This past Friday, speaking before the Fort Lauderdale, FL National Urban League Conference, Republican presidential candidate former Gov. Jeb Bush (R-FL) said President Barack Obama is “speaking the truth” on racial injustice.
Jeb Bush appeared to be pandering to African-Americans while pushing Common Core during his speech.
He seems to think what Barack Obama is doing is good.
Bush touted his economic goals and education reforms during his term as governor and told the largely African-American audience he hopes to reestablish trust “in our vital institutions.”
Two days ago, a St. Pete Polls Survey of more than 1900 registered Republican voters had Trump leading Bush in Florida, his home state.
These are the results.
Donald Trump: 26.1%
Jeb Bush: 20.0%
Scott Walker: 12.2%
Marco Rubio: 9.7%
Ben Carson: 4.5%
Ted Cruz: 4.2%
John Kasich: 4.1%
Rand Paul: 3.3%
Unsure or Someone else: 15.9%
He can’t say enough about his love of Common Core which is a grand opportunity for D.C. to educate our children. What could possibly go wrong with that?
Jeb, like his brother before him, doesn’t recognize that education is, or at least should be, a state and local responsibility, as a writer for the American Spectator once pointed out.
A President Bush will be a President School Marm butting into our business on the local level.
George Will gets it but George Bush doesn’t. It’s Obamacare for education.
“It is not about the content of the standards, which would be objectionable even if written by Aristotle and refined by Shakespeare,” George Will wrote in an op-ed for The Washington Post. “Rather, the point is that, unless stopped now, the federal government will not stop short of finding in Common Core a pretext for becoming a national school board.”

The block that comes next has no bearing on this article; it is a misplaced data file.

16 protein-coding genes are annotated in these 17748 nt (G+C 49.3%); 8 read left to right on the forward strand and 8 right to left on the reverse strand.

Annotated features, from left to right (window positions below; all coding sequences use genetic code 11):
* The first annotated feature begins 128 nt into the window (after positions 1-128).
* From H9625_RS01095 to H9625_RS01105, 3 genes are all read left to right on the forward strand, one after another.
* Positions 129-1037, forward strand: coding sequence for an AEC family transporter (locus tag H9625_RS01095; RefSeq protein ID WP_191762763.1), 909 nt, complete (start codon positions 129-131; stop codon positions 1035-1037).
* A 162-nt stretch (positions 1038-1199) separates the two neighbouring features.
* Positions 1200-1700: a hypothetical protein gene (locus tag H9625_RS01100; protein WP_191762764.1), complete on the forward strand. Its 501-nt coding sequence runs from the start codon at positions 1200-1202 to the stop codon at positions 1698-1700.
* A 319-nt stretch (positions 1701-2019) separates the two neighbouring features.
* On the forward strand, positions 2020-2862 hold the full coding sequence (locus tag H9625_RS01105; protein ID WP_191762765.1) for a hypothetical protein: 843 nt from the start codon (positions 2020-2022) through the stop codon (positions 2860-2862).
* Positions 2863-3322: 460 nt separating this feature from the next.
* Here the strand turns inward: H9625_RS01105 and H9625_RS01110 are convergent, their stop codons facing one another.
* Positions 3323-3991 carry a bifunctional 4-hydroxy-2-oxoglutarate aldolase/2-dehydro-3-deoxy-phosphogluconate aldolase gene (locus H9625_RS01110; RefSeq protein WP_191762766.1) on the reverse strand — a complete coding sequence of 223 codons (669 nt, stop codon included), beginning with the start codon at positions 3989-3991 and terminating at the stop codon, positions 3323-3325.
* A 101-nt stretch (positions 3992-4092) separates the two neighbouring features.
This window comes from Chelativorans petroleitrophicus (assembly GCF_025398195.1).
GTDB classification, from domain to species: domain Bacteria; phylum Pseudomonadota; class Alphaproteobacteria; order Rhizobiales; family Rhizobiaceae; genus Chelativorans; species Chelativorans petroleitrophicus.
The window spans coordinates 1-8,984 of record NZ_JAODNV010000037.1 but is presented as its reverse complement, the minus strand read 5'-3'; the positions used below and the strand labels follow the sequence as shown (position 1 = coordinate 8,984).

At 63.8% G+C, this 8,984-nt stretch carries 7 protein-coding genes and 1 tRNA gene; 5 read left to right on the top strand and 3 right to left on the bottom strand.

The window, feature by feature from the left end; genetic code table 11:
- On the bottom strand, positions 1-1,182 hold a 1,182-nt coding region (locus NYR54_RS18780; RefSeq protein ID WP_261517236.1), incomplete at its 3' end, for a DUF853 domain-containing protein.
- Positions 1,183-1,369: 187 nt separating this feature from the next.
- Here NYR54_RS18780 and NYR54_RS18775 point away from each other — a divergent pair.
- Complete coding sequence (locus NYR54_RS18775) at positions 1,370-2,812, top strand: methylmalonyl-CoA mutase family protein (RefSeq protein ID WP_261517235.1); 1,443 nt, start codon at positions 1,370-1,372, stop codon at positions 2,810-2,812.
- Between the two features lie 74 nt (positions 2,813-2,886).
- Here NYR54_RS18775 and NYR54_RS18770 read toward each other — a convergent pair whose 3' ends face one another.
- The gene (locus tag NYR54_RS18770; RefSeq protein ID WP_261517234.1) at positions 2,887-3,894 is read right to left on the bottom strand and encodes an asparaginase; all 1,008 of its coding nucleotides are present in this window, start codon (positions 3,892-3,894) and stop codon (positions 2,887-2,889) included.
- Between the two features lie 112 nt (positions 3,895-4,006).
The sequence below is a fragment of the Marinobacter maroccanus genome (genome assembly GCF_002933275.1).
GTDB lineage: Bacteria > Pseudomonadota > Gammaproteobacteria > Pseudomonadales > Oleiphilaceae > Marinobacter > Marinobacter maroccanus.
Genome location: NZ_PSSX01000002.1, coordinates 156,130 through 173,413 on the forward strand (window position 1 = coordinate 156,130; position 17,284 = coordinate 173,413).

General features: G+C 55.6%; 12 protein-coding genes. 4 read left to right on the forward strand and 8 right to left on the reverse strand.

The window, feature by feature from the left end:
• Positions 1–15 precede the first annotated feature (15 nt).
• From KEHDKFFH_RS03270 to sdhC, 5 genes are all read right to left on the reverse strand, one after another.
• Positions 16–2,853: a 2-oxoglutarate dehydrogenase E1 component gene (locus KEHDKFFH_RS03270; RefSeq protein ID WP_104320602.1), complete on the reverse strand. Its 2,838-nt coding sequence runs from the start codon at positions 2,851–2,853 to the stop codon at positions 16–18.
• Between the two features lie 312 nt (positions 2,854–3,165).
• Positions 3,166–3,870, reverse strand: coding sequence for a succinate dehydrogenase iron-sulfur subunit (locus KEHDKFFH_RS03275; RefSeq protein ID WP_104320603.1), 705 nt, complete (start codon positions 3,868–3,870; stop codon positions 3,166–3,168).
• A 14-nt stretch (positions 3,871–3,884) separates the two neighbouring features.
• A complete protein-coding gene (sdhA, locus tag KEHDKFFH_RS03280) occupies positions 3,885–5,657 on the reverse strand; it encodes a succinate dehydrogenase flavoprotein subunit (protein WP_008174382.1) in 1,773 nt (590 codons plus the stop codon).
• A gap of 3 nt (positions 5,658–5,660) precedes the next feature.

“Bush says ‘standards are different than curriculum’ and: ‘I would be concerned if we had a national curriculum influenced by the federal government. My God, I’d break out in a rash,’” Will continues. “But standards will shape what is tested, and textbooks will be ‘aligned’ with the tests.”
Will used Title IX as an example. The rule states no person “shall, on the basis of sex, be excluded from participation in, be denied the benefits of, or be subjected to discrimination under any education program or activity receiving federal financial assistance.”
“Title IX’s 31 words beget hundreds of pages of minute stipulations and mandates,” he wrote, pointing out the rape charge “epidemic” that has now become even ludicrous.
“If Bush does not see the pertinence of this episode to Common Core, which is the thin end of a potentially enormous federal wedge,” Will said, “he should not be put in charge of the executive branch.”